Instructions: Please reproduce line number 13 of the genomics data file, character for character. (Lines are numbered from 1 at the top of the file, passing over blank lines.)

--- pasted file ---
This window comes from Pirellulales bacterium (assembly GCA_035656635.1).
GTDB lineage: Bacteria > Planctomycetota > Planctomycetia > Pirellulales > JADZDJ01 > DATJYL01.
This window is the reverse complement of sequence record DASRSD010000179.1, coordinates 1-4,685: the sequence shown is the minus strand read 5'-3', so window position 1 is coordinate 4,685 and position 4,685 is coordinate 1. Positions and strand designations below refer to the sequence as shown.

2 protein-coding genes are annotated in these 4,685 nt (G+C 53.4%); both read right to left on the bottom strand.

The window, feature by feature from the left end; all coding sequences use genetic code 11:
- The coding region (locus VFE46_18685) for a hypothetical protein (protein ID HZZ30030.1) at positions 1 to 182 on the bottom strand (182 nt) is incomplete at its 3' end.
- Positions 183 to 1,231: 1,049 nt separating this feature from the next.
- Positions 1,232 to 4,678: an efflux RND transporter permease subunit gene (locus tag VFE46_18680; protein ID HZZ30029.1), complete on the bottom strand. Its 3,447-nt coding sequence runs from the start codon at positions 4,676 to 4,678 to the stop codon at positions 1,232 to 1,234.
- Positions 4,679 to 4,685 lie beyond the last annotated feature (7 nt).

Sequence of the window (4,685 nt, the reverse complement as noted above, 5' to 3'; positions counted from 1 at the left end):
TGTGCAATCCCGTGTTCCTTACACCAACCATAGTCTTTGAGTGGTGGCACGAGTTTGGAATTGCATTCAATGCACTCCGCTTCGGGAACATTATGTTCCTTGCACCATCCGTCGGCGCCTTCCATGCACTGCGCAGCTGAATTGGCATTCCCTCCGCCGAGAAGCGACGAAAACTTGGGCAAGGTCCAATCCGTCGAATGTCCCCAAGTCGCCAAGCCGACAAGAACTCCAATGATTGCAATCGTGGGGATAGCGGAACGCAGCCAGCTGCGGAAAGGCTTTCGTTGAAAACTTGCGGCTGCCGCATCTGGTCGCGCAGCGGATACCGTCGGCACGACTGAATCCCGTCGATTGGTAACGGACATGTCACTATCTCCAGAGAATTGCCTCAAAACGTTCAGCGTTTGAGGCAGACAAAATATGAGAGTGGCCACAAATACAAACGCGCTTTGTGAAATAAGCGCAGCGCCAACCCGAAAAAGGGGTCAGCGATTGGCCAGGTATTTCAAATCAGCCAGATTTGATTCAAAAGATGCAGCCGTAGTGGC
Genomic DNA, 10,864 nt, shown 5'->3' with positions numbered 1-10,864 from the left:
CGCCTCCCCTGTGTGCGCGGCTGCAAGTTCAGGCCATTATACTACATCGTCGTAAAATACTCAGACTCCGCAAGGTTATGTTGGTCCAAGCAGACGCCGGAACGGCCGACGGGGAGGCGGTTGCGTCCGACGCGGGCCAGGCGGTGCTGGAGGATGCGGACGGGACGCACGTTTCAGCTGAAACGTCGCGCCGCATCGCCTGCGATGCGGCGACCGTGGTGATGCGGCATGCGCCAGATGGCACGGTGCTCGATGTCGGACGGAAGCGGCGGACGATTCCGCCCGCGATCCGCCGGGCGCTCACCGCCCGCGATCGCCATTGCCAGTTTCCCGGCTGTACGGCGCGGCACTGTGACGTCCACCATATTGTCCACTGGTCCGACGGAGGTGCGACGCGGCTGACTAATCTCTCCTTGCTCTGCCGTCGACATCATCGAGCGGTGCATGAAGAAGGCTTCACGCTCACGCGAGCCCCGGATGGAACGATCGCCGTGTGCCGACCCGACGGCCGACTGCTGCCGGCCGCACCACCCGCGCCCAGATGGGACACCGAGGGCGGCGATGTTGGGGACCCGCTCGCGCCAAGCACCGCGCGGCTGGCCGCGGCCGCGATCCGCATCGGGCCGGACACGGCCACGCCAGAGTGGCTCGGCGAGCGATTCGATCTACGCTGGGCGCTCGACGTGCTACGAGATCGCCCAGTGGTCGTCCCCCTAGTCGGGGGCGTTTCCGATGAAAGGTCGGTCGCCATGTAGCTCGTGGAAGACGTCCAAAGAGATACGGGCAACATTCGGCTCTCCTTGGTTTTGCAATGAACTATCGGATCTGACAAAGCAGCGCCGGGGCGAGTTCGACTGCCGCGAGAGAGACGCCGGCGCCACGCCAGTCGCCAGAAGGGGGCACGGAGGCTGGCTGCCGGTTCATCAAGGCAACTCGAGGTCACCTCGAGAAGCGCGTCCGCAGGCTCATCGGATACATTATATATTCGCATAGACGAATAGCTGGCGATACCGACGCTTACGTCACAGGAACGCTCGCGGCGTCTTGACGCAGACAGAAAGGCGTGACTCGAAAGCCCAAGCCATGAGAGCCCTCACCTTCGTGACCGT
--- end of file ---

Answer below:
CGCCTCCCCTGTGTGCGCGGCTGCAAGTTCAGGCCATTATACTACATCGTCGTAAAATACTCAGACTCCGCAAGGTTATGTTGGTCCAAGCAGACGCCGGAACGGCCGACGGGGAGGCGGTTGCGTCCGACGCGGGCCAGGCGGTGCTGGAGGATGCGGACGGGACGCACGTTTCAGCTGAAACGTCGCGCCGCATCGCCTGCGATGCGGCGACCGTGGTGATGCGGCATGCGCCAGATGGCACGGTGCTCGATGTCGGACGGAAGCGGCGGACGATTCCGCCCGCGATCCGCCGGGCGCTCACCGCCCGCGATCGCCATTGCCAGTTTCCCGGCTGTACGGCGCGGCACTGTGACGTCCACCATATTGTCCACTGGTCCGACGGAGGTGCGACGCGGCTGACTAATCTCTCCTTGCTCTGCCGTCGACATCATCGAGCGGTGCATGAAGAAGGCTTCACGCTCACGCGAGCCCCGGATGGAACGATCGCCGTGTGCCGACCCGACGGCCGACTGCTGCCGGCCGCACCACCCGCGCCCAGATGGGACACCGAGGGCGGCGATGTTGGGGACCCGCTCGCGCCAAGCACCGCGCGGCTGGCCGCGGCCGCGATCCGCATCGGGCCGGACACGGCCACGCCAGAGTGGCTCGGCGAGCGATTCGATCTACGCTGGGCGCTCGACGTGCTACGAGATCGCCCAGTGGTCGTCCCCCTAGTCGGGGGCGTTTCCGATGAAAGGTCGGTCGCCATGTAGCTCGTGGAAGACGTCCAAAGAGATACGGGCAACATTCGGCTCTCCTTGGTTTTGCAATGAACTATCGGATCTGACAAAGCAGCGCCGGGGCGAGTTCGACTGCCGCGAGAGAGACGCCGGCGCCACGCCAGTCGCCAGAAGGGGGCACGGAGGCTGGCTGCCGGTTCATCAAGGCAACTCGAGGTCACCTCGAGAAGCGCGTCCGCAGGCTCATCGGATACATTATATATTCGCATAGACGAATAGCTGGCGATACCGACGCTTACGTCACAGGAACGCTCGCGGCGTCTTGACGCAGACAGAAAGGCGTGACTCGAAAGCCCAAGCCATGAGAGCCCTCACCTTCGTGACCGT